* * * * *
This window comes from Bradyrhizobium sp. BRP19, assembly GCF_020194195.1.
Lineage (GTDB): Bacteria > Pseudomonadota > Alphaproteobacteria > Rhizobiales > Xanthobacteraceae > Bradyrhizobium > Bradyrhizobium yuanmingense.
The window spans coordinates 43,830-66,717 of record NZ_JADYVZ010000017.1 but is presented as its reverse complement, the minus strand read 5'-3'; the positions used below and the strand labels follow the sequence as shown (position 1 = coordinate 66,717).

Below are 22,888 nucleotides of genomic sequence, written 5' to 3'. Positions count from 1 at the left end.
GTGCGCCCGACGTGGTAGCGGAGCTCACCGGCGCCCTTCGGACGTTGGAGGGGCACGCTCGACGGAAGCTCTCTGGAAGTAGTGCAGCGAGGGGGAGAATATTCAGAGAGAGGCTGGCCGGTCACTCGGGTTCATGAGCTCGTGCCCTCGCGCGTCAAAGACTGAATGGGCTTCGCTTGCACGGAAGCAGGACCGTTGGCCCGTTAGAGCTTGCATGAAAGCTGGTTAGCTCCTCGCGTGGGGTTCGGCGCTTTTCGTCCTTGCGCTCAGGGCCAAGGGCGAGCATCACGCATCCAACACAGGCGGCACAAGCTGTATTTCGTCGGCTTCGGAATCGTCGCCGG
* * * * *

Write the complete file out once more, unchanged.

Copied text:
This window comes from Bradyrhizobium sp. BRP19, assembly GCF_020194195.1.
Lineage (GTDB): Bacteria > Pseudomonadota > Alphaproteobacteria > Rhizobiales > Xanthobacteraceae > Bradyrhizobium > Bradyrhizobium yuanmingense.
The window spans coordinates 43,830-66,717 of record NZ_JADYVZ010000017.1 but is presented as its reverse complement, the minus strand read 5'-3'; the positions used below and the strand labels follow the sequence as shown (position 1 = coordinate 66,717).

Below are 22,888 nucleotides of genomic sequence, written 5' to 3'. Positions count from 1 at the left end.
GTGCGCCCGACGTGGTAGCGGAGCTCACCGGCGCCCTTCGGACGTTGGAGGGGCACGCTCGACGGAAGCTCTCTGGAAGTAGTGCAGCGAGGGGGAGAATATTCAGAGAGAGGCTGGCCGGTCACTCGGGTTCATGAGCTCGTGCCCTCGCGCGTCAAAGACTGAATGGGCTTCGCTTGCACGGAAGCAGGACCGTTGGCCCGTTAGAGCTTGCATGAAAGCTGGTTAGCTCCTCGCGTGGGGTTCGGCGCTTTTCGTCCTTGCGCTCAGGGCCAAGGGCGAGCATCACGCATCCAACACAGGCGGCACAAGCTGTATTTCGTCGGCTTCGGAATCGTCGCCGG